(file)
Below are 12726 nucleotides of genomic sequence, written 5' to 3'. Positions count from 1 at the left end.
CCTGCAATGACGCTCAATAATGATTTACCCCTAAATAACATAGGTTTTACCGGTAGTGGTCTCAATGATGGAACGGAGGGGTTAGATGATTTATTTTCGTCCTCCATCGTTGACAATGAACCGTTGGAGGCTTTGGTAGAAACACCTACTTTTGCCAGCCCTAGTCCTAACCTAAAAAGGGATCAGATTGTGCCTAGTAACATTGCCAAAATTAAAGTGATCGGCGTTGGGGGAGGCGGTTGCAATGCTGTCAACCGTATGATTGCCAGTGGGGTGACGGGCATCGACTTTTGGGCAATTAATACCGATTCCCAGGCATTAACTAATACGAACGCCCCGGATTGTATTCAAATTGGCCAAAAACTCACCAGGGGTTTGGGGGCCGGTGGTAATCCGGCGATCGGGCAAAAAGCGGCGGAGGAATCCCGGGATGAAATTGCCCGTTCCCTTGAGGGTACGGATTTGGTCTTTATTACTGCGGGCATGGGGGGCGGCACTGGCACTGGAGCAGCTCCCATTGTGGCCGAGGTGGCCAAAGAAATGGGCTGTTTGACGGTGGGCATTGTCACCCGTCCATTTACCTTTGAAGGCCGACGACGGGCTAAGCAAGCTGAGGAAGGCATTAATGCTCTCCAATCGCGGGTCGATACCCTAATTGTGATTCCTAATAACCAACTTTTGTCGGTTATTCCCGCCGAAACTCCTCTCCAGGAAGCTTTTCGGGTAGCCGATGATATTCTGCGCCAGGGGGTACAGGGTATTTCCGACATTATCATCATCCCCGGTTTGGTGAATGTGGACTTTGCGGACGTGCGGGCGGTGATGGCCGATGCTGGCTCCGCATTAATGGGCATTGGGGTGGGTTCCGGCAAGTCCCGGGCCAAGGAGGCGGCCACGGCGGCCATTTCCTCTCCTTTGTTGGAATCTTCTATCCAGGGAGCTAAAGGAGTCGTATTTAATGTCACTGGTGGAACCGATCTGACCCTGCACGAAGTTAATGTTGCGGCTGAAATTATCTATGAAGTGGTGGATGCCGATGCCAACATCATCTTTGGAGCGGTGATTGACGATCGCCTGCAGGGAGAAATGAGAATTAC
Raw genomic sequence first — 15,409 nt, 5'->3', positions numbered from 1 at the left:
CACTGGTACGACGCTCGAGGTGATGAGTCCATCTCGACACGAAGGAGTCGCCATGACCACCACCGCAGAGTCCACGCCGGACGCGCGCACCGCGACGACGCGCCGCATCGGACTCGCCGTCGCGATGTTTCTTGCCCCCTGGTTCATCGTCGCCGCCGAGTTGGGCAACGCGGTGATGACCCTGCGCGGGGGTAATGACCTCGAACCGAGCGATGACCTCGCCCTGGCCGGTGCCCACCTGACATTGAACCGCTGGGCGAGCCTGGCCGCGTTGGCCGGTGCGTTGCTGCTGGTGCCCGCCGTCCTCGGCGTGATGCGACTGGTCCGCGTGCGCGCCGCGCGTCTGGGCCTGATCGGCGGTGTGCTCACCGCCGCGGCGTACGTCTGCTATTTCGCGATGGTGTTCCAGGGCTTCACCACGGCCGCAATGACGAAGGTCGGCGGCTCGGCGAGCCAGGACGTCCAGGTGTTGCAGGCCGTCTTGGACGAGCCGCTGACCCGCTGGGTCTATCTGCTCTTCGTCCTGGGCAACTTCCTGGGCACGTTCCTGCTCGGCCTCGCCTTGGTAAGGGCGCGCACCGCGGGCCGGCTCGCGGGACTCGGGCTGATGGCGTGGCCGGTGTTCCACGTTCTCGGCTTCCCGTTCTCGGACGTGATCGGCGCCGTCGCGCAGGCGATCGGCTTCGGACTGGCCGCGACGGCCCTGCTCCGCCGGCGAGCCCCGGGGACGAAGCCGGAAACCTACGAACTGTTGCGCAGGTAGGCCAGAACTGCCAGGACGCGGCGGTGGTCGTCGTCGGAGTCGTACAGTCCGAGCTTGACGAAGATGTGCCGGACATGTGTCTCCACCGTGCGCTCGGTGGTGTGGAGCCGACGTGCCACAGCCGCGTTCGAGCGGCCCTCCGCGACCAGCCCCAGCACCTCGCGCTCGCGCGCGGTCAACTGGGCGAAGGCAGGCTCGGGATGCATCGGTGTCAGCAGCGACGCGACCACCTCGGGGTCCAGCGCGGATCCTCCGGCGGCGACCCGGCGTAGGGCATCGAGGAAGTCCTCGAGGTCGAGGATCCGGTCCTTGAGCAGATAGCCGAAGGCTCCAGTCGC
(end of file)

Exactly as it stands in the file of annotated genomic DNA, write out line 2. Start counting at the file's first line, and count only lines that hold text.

CCTGCAATGACGCTCAATAATGATTTACCCCTAAATAACATAGGTTTTACCGGTAGTGGTCTCAATGATGGAACGGAGGGGTTAGATGATTTATTTTCGTCCTCCATCGTTGACAATGAACCGTTGGAGGCTTTGGTAGAAACACCTACTTTTGCCAGCCCTAGTCCTAACCTAAAAAGGGATCAGATTGTGCCTAGTAACATTGCCAAAATTAAAGTGATCGGCGTTGGGGGAGGCGGTTGCAATGCTGTCAACCGTATGATTGCCAGTGGGGTGACGGGCATCGACTTTTGGGCAATTAATACCGATTCCCAGGCATTAACTAATACGAACGCCCCGGATTGTATTCAAATTGGCCAAAAACTCACCAGGGGTTTGGGGGCCGGTGGTAATCCGGCGATCGGGCAAAAAGCGGCGGAGGAATCCCGGGATGAAATTGCCCGTTCCCTTGAGGGTACGGATTTGGTCTTTATTACTGCGGGCATGGGGGGCGGCACTGGCACTGGAGCAGCTCCCATTGTGGCCGAGGTGGCCAAAGAAATGGGCTGTTTGACGGTGGGCATTGTCACCCGTCCATTTACCTTTGAAGGCCGACGACGGGCTAAGCAAGCTGAGGAAGGCATTAATGCTCTCCAATCGCGGGTCGATACCCTAATTGTGATTCCTAATAACCAACTTTTGTCGGTTATTCCCGCCGAAACTCCTCTCCAGGAAGCTTTTCGGGTAGCCGATGATATTCTGCGCCAGGGGGTACAGGGTATTTCCGACATTATCATCATCCCCGGTTTGGTGAATGTGGACTTTGCGGACGTGCGGGCGGTGATGGCCGATGCTGGCTCCGCATTAATGGGCATTGGGGTGGGTTCCGGCAAGTCCCGGGCCAAGGAGGCGGCCACGGCGGCCATTTCCTCTCCTTTGTTGGAATCTTCTATCCAGGGAGCTAAAGGAGTCGTATTTAATGTCACTGGTGGAACCGATCTGACCCTGCACGAAGTTAATGTTGCGGCTGAAATTATCTATGAAGTGGTGGATGCCGATGCCAACATCATCTTTGGAGCGGTGATTGACGATCGCCTGCAGGGAGAAATGAGAATTAC